Discussion in 'Off Topic [BG]' started by MAJOR METAL, Feb 24, 2005.


    MAJOR METAL HARVESTER OF SORROW Staff Member Supporting Member

    How is yours broght on, how long have you had it and what caused it?.Anything else you would like to share on the the topic is fine to. I get pretty annoyed at myself when i am out in public and i go to take a breath and my weezing is heard by those around me, mine can be pretty bad expesialy in the cold.
  2. Hollow Man

    Hollow Man Supporting Member

    Apr 28, 2003
    Springfield, VA
    I don't get it too bad these days, but when I was younger, I would wheeze pretty heavily after much more than climbing a flight of stairs. I had asthma for a while. I don't know if asthma goes away, but mine hasn't acted up in a long time, so wheezing isn't as much of a problem for me anymore. When I had an attack, I always tried to take slow, deep breaths for a little while to get my heart and breath rates down. It is kind of an aggravating thing to deal with though.
  3. karrot-x

    karrot-x Banned

    Feb 21, 2004
    Omicron Persei 8
    Don't mean to derail the thread, but MAJOR METAL always has such phylisophical, and *questioning* threads. You're studying to become a Catholic priest right?

    MAJOR METAL HARVESTER OF SORROW Staff Member Supporting Member

    Yes i am.
  5. karrot-x

    karrot-x Banned

    Feb 21, 2004
    Omicron Persei 8
    If you ever make it to Northern VA area and want to find a place to work try to apply for a job a Paul VI High School, our old priest was much like you 'from what I can tell.' He left to go do bishop work, and this new guy is a mistake.

    Just thought I'd say that.
  6. Against Will

    Against Will Supporting Member

    Dec 10, 2003
    Big Sound Central
    I have asthma, it first started up acting up in 5th grade. I was too stubborn to admit, until I ended up on the classroom floor gasping for air...It's gotten better since, I haven't had an attack since, but it is a prevalent thing in my life. I constantly clear my throat, I try to be respectful of other people, but it's hard sometimes.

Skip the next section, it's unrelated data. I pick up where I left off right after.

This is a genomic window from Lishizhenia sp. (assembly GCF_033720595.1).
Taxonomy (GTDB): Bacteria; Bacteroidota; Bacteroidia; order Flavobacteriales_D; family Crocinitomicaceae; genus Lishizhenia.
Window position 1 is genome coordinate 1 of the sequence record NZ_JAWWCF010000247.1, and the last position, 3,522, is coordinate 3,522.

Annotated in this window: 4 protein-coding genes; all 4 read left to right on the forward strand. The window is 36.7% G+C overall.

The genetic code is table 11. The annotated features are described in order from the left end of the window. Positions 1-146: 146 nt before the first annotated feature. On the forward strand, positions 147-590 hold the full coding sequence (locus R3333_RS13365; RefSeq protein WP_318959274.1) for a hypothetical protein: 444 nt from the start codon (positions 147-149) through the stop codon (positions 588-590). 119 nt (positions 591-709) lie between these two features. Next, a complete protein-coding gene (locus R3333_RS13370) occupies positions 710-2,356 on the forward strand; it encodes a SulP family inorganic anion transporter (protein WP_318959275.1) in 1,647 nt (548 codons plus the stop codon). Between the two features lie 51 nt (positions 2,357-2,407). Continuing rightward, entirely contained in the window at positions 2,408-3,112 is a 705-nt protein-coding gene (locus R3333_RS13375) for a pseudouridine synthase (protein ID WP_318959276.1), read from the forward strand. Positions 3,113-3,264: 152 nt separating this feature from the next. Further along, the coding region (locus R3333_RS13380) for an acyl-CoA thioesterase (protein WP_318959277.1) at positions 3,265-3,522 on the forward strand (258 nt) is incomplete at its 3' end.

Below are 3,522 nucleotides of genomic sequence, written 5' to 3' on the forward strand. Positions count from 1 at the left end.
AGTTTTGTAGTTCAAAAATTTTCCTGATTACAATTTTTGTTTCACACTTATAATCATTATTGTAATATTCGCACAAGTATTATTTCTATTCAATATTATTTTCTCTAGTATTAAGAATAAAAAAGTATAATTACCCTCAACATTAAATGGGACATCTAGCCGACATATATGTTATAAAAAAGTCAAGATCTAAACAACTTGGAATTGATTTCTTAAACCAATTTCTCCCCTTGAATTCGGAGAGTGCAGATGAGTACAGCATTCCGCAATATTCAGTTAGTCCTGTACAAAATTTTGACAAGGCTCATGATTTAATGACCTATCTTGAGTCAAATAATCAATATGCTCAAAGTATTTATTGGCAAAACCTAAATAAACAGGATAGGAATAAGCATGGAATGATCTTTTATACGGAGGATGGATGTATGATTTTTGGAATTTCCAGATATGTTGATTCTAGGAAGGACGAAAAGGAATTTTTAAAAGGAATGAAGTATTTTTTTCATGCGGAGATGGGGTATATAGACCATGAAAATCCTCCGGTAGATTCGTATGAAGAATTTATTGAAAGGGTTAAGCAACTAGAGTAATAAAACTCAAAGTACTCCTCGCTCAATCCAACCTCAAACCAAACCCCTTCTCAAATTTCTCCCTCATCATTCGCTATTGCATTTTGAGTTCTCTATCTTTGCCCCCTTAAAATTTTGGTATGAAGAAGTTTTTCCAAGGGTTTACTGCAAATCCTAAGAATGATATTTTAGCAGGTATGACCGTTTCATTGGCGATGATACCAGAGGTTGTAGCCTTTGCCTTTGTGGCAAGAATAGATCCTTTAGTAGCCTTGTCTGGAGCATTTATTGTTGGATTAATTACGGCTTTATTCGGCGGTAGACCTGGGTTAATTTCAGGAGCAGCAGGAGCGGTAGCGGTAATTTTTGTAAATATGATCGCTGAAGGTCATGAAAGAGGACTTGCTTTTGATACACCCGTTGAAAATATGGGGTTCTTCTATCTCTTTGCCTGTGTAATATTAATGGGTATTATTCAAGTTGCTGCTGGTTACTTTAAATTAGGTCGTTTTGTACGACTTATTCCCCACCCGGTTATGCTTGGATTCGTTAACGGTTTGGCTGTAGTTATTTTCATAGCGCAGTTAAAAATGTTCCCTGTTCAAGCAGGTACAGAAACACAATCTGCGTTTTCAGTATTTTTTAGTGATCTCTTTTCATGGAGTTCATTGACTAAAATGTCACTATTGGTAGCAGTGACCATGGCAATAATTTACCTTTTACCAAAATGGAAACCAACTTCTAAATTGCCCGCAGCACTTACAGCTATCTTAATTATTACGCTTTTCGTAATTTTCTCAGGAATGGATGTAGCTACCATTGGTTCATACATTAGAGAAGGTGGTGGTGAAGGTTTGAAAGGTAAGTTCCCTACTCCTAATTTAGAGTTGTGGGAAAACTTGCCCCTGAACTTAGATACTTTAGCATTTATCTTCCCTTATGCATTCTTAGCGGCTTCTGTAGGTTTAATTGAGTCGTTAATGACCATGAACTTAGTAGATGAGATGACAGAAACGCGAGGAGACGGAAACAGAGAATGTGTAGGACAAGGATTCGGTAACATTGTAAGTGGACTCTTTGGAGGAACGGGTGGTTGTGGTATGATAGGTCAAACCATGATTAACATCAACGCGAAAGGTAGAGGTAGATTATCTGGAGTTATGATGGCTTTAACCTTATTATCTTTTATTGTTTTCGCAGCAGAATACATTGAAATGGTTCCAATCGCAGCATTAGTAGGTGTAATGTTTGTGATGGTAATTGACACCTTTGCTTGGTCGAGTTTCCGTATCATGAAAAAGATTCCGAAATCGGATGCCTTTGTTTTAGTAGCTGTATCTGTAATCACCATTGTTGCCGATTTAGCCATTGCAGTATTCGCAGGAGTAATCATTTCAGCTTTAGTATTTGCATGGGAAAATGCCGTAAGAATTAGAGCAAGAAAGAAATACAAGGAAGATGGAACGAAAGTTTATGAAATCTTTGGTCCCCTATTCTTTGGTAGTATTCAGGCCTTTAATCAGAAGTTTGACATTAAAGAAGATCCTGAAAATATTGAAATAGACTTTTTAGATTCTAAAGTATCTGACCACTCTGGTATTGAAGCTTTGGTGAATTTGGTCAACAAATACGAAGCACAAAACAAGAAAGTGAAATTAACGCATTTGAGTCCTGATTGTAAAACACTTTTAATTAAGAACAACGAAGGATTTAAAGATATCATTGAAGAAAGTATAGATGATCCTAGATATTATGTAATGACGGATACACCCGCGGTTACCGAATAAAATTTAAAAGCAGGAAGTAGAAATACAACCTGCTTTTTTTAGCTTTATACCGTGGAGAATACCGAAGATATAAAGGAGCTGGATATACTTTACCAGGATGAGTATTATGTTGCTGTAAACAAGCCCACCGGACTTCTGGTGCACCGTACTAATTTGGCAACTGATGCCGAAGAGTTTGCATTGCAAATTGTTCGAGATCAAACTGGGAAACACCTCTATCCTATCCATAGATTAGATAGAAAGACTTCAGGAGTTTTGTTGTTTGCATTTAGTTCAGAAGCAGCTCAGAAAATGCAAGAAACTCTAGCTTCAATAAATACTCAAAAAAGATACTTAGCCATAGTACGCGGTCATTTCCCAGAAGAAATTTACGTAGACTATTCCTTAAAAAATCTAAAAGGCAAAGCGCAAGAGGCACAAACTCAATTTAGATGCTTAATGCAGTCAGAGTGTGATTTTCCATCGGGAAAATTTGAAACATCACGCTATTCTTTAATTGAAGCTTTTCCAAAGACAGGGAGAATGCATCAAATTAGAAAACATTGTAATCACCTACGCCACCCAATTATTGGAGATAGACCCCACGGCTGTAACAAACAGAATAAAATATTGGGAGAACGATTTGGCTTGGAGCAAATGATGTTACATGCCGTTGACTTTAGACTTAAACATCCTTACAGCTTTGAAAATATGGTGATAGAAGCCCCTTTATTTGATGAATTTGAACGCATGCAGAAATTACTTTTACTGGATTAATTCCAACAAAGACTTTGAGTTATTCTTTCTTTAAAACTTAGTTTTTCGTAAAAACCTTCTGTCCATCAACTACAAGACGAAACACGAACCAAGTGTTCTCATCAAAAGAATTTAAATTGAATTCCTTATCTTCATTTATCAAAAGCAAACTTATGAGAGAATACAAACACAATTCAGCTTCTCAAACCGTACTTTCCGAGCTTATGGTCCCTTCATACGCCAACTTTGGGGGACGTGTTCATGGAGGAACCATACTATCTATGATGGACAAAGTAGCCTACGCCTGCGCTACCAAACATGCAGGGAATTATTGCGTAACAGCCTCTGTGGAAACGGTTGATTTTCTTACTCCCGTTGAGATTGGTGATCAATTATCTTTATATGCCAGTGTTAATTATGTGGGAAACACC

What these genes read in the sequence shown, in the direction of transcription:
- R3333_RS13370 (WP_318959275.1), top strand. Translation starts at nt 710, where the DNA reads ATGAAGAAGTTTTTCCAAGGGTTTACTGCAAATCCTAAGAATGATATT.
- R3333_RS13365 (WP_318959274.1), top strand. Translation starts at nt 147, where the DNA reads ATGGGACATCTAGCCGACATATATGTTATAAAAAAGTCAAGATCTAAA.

7. AlexK


    Apr 10, 2001
    Sounds sorta like asthma. Cold temperatures, among other things, can cause hypersensitivity of the bronchial smooth muscle, meaning it sort of constricts quite easily, or it could be causing excess mucous production, which can constrict the airflow. These reactions can also be caused by inhalation of certain particles in the air. I'm not a doctor, but if it seems to be a significant problem you should definitely see someone about it, or you may end up like Against Will.
  8. canopener


    Sep 15, 2003
    Isle of Lucy
    I had a cold at the end of last summer that triggered asthma and/or allergies that left me with a nasty cough/weezing for a couple of months. I've pretty much narrowed it down to allergies, because the age of the place I live in and the area (wooded, next to a highway).
  9. dunharrow


    Feb 22, 2005
    Minneapolis MN
    I have asthma and allergies which depending on the season can be almost debilitating. I plan to start getting some shiatzu and accupuncture. Several knowledgeable acquaintences and friends of mine have all highly recomended it. Yoga can also really help to strengthen your respiratory health. I have been trying western medicine for years and nothing seems to help.
  10. If I go near cat or dog fur I sound really bad. I cough, I spew up goo, and just generally look like I'm about to die.
  11. I absolutely HATE going to doctors....but now, I encourage anybody that has a breathing problem to go see a professional. Not a general practice doc, but a specialist like an ear-nose-throat (ENT).

    Why....?? For the last ten years or so, I've felt like my sinuses were getting very very clogged, and had some dizzy spells. My general practioner peered up my nose a month ago, didn't see anything wrong. Then I felt an obstruction in my nose so I broke down and went to an ENT. He took one look and sent me for an immediate CT scan.

    Bottom line: I have at least one very large polyp obstructing several nasal cavities, which also has deviated my septum, plus my sinuses are extremely obstructed. In a few weeks I'll be undergoing endoscopic surgery. Yuck!!

    But now I know why I've had the sinus headaches and breathing difficulties.
  12. Boplicity

    Boplicity Supporting Member

    I suffered from chronic asthma most of my life and made frequent very scary trips to the ER. I tried every new asthma medication and inhaler and combination of meds and inhalers that came out. Some were almost worse than the asthma. I am referring to the side effects.

    Anyhoo, mercifully, about ten years ago, Singulair was approved by the FDA for the public and that one pill, taken only once a day changed my life. I have never been to the ER since. I don't need inhalers anymore. I almost never weeze. I can run and exercise and do what I want.

    The foods and environmental things that used to make me wheeze, such as cigarette smoke and men's cologne or women's perfume no longer cause trouble.